Q: How did you get into the oyster business? R: A few years ago Suffolk County launched a new program, allowing people to lease sections of the Peconic Bay for aquaculture. Things just moved forward from there.
I: In addition to the oyster farm, an exciting catalyst for us this year is opening our market in Greenport, it’s completely transformed the business. With the retail space, we can create an experience and educate people. We don’t want to just be a typical restaurant style retail space. I like to look at the wineries and their tasting rooms- now we have an oyster tasting room.
Q: Did you have an aquaculture background?
R: No. I’m from online media and Ian’s from film and TV, but we’ve both always loved the water.
I: At best, I am Google-educated in aquaculture. Honestly the community of growers is very close and helpful and has been invaluable as we learn and grow. As far as the jump from film and media, it’s not as weird as it might sound, it’s a just another way to put our energy and creativity into life and connect with passionate audiences.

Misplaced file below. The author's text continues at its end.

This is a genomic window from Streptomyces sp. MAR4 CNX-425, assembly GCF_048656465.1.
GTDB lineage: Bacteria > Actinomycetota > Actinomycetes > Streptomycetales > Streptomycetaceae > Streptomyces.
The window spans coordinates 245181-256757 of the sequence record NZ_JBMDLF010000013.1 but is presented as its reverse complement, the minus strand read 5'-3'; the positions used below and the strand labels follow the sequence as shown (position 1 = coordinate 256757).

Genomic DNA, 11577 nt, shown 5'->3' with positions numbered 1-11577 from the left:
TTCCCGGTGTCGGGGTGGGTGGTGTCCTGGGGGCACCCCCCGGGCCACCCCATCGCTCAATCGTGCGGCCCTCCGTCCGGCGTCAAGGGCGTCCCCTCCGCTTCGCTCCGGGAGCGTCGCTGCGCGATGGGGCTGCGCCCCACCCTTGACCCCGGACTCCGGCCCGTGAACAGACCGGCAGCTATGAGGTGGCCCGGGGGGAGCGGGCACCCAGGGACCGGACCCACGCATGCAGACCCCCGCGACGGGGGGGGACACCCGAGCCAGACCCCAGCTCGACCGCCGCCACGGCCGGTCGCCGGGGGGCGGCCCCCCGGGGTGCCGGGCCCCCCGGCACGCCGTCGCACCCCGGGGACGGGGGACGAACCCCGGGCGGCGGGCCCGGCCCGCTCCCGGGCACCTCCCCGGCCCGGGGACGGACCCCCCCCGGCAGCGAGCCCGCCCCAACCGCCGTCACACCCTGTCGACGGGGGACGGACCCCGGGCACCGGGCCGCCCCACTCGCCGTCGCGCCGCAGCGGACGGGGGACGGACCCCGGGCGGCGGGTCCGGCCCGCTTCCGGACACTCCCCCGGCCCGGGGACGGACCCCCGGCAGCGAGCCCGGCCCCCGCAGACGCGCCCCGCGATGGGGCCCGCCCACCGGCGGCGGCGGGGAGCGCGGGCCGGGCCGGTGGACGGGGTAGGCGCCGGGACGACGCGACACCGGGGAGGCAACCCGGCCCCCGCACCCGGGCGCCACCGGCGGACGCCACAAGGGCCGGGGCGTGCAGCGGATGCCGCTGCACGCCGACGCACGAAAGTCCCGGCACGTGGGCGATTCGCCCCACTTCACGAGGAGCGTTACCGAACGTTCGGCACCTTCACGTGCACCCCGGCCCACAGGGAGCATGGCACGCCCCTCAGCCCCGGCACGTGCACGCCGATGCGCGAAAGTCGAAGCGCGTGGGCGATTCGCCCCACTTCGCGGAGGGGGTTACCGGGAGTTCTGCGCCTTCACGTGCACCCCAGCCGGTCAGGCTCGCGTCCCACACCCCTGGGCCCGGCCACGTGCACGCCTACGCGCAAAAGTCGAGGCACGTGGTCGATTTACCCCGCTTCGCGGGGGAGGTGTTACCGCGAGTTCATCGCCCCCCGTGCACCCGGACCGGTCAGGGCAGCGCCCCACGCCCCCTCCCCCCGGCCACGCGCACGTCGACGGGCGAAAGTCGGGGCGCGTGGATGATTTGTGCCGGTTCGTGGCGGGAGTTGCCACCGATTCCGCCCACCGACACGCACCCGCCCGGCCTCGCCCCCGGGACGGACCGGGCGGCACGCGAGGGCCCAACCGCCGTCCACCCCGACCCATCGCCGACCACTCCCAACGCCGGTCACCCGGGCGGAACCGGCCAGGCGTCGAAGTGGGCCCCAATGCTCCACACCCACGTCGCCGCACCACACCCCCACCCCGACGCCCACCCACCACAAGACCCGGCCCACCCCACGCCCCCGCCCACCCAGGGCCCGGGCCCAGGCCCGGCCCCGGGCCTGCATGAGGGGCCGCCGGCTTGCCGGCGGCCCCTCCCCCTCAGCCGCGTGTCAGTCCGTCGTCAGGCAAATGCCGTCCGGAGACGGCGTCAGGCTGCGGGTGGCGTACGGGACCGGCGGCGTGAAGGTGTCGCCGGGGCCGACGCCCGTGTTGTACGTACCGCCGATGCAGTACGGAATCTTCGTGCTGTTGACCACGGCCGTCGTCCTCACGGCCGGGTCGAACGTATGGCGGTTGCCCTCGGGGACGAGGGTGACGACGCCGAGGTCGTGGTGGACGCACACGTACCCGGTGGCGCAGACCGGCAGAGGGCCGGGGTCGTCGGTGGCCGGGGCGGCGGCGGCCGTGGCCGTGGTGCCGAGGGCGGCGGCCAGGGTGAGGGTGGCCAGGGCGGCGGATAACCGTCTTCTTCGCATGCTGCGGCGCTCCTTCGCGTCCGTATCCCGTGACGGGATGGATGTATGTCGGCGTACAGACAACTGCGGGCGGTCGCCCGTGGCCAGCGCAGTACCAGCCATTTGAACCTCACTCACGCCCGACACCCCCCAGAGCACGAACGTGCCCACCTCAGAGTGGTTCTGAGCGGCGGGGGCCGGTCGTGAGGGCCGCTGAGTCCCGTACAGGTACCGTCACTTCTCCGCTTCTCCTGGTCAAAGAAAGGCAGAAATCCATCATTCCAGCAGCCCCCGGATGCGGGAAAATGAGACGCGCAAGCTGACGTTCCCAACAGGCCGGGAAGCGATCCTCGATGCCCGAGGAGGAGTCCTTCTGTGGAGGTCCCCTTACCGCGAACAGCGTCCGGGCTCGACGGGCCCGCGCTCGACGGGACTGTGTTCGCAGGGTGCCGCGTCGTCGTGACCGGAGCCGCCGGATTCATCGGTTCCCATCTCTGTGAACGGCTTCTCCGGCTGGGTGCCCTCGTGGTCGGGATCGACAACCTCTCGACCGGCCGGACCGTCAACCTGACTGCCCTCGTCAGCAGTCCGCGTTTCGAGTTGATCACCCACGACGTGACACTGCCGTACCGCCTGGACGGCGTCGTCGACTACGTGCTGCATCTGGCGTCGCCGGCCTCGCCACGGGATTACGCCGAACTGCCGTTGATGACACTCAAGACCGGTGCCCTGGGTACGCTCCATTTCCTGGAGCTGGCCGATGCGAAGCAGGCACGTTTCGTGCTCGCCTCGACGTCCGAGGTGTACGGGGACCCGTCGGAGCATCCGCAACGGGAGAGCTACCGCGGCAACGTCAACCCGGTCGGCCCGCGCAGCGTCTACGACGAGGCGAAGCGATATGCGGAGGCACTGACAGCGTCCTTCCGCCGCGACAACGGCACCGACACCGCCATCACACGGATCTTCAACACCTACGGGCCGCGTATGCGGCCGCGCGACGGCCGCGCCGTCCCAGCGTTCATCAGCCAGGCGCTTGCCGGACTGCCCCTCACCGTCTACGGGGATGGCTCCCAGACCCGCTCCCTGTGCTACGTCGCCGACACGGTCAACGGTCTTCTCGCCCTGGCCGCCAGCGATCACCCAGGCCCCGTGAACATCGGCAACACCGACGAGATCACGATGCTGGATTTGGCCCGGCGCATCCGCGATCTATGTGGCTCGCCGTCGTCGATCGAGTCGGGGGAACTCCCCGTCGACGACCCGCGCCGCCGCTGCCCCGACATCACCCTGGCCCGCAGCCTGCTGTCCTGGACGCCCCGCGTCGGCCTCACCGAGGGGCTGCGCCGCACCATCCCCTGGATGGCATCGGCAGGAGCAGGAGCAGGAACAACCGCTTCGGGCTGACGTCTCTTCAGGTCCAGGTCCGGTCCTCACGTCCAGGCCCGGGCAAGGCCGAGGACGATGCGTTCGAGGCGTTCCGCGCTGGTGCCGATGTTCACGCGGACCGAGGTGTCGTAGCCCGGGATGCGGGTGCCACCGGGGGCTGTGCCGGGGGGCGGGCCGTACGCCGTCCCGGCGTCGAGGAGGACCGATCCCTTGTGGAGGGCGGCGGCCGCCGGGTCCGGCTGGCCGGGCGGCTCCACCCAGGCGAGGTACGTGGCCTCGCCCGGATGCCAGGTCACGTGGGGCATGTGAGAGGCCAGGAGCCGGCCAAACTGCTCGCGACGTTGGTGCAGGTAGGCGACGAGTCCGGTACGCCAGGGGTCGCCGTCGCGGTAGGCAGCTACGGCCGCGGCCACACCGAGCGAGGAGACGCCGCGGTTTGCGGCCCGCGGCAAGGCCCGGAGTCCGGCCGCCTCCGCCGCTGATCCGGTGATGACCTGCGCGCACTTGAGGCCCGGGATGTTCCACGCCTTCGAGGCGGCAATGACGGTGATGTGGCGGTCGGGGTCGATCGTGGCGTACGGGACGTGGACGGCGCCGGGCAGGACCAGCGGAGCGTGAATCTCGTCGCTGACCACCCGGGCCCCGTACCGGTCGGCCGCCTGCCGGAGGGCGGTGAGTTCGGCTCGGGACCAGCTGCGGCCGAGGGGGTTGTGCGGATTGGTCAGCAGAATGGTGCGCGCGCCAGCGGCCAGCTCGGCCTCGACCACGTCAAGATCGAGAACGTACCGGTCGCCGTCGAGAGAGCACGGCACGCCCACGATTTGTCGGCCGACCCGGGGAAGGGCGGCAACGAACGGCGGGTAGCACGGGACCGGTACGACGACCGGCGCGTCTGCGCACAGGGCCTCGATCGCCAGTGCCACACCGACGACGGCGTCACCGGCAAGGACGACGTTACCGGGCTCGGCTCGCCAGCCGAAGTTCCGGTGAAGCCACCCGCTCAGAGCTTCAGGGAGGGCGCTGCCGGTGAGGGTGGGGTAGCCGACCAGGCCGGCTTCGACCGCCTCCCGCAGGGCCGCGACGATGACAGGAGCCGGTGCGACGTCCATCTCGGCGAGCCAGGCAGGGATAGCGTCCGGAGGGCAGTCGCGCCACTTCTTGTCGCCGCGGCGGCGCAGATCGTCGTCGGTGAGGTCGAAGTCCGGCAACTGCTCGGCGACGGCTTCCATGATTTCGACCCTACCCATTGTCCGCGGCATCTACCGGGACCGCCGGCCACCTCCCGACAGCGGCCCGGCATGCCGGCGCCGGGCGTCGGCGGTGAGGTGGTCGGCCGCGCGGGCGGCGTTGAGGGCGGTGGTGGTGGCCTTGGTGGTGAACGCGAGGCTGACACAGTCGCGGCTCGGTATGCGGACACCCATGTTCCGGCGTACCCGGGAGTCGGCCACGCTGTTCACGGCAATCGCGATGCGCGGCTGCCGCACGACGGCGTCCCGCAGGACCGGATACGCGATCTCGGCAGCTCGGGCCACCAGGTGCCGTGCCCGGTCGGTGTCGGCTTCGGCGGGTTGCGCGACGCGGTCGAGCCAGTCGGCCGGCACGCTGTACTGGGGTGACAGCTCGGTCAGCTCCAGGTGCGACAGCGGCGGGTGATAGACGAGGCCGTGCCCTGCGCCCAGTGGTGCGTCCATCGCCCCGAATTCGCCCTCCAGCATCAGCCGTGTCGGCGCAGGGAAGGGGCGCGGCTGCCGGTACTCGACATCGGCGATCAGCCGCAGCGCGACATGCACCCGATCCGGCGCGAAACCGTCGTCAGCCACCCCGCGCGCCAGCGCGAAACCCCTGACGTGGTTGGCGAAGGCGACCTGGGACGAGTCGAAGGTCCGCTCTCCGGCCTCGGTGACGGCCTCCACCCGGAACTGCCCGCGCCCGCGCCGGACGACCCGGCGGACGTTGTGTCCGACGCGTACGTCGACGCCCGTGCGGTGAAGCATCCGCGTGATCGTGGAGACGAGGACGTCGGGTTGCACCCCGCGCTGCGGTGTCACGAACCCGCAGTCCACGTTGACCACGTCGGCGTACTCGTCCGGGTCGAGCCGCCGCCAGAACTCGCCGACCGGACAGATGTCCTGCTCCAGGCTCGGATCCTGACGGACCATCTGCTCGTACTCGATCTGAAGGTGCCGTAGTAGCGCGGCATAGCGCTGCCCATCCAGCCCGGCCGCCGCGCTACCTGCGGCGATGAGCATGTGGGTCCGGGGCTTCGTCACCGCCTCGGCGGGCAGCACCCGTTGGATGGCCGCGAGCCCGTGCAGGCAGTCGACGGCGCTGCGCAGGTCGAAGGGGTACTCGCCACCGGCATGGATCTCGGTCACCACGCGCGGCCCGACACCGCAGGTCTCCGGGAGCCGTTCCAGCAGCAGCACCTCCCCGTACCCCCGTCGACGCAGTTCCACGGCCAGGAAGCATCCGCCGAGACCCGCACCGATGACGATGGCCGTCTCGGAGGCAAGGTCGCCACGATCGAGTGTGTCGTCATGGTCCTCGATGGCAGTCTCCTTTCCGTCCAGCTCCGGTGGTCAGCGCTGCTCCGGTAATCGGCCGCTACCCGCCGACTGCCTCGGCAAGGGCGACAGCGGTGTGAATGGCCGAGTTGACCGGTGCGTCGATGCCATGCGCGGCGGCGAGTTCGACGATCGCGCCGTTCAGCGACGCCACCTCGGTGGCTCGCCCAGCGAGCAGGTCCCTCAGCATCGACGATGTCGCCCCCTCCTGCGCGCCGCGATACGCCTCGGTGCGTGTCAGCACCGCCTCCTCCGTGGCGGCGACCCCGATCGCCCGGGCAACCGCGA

Q: Are you from the North Fork originally?
I: Rosalie grew up in S. Florida, I grew up in Michigan, we met in New York City, bought a house in Greenport about a dozen years ago and lived here part time. Even though we were part timers (until last year), we were always involved in the community. Even living here part-time, I served on the Southold Town Economic Development Committee. I thought that if I want to be here full time I need to invest in creating more opportunity; for myself and others.
Q: Does that community orientation show up in your shop?
A: Absolutely. We are interested in promoting other businesses, too—the whole region, really. So we try to be inclusive and showcase the products of the Peconic Bay in general. We’ve had as many as 8 or 9 different growers in the shop at the same time. The model is a little bit like an old fashioned dry goods store where lots of people can sell their goods.